Members of Peru's Masenawa community used technology to stop illegal gold miners in the Madre de Dios region of the country.
“Communities are the natural guardians of the Amazon,” Rosa Baca, of Peruvian indigenous group Federación Nativa del Rio Madre de Dios y Afluentes (FENAMAD), said in a statement. “Technologies like ForestLink are helping indigenous peoples to protect the rainforest from illegal mining, even in areas outside their titled lands.”
The Indigenous group used an app called ForestLink to document and alert authorities of the presence of an illegal gold mining camp and by extension eliminated the disturbance of the biodiverse Amazon location.
Members of the Masenawa community sent the evidence by satellite link to FENAMAD.
Peruvian Government's environment police responded to the tipoff and destroyed the hideout and detained five people suspected of setting up the illegal camp, near the Amarakaeri Communal Reserve, with heavy-duty machinery.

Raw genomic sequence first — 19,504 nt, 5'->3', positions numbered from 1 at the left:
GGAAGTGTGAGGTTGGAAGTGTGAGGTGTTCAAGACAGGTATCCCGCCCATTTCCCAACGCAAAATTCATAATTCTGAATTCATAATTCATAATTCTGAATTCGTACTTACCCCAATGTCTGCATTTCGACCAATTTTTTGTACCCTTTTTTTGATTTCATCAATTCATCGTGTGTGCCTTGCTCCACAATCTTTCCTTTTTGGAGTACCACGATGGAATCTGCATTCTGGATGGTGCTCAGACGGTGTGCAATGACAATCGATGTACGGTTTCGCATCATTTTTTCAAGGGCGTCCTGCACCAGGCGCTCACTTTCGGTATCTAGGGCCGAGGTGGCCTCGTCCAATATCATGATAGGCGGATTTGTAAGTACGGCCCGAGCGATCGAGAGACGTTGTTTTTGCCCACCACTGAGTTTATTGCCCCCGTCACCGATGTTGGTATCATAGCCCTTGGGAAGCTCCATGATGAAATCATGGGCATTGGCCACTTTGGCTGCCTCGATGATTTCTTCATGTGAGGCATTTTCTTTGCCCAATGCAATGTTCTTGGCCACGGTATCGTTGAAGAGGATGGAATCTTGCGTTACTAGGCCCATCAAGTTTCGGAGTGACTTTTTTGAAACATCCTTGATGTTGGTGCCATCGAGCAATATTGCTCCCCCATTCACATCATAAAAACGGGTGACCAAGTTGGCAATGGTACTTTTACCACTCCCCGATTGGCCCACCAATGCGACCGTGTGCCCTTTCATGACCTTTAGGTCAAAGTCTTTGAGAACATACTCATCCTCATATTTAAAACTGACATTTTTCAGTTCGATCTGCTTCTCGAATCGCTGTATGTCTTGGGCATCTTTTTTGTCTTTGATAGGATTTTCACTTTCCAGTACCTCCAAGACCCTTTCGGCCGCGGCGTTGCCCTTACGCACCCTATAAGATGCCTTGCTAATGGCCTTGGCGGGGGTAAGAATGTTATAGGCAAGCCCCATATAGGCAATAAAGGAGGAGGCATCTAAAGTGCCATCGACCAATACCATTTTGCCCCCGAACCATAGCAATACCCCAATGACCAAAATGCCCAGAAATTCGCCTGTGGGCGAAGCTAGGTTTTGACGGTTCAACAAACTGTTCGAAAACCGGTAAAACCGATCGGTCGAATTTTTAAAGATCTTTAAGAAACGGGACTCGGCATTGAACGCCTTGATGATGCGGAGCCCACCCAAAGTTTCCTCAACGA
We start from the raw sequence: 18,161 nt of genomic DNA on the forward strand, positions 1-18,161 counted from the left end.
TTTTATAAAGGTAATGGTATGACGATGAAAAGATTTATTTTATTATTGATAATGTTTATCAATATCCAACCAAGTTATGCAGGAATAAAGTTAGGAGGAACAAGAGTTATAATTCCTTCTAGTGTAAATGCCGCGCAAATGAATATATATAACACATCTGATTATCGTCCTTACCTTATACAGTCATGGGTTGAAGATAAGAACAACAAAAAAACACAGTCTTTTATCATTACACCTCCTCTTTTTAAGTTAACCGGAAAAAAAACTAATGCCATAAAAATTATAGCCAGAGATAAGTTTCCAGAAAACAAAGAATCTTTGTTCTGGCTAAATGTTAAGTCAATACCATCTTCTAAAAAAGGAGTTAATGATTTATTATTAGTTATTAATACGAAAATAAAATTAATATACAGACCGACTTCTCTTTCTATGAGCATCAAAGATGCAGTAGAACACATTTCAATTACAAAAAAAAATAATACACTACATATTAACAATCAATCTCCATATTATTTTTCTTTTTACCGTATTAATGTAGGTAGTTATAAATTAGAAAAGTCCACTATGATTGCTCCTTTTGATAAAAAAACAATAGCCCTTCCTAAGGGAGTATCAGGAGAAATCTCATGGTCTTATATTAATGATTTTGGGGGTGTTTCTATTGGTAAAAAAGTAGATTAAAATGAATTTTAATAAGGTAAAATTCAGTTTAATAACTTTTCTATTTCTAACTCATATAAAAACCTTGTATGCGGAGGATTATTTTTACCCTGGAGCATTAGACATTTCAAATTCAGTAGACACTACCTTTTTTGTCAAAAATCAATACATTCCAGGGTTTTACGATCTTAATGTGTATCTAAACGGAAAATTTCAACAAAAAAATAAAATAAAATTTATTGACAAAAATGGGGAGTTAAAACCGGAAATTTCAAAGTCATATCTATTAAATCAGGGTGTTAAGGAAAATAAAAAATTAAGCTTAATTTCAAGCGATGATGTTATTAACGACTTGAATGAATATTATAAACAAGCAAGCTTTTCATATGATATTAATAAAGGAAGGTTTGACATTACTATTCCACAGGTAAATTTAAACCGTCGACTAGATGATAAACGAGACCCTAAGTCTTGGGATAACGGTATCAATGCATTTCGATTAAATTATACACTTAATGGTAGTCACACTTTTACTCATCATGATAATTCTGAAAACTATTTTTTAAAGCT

“What this intervention shows is the power of harnessing technology for social good and putting it in the hands of local people, who are on the frontlines of the fight against deforestation,” Andean Amazon coordinator, Aldo Soto, said.
ForestLink allows people in remote communities to send alerts and evidence of threats to the forest, including illegal mining and oil spills, to law enforcement agencies, even from areas with no mobile or internet connectivity.
Madre de Dios is one of the country’s richest repositories of biodiversity in Peru – home to several nature reserves, including the Manu National Park.
According to an IC report, about 30,000 illegal miners took up residence in the region, in 2015, and had collected US$15 billion worth of gold between 2003 and 2014.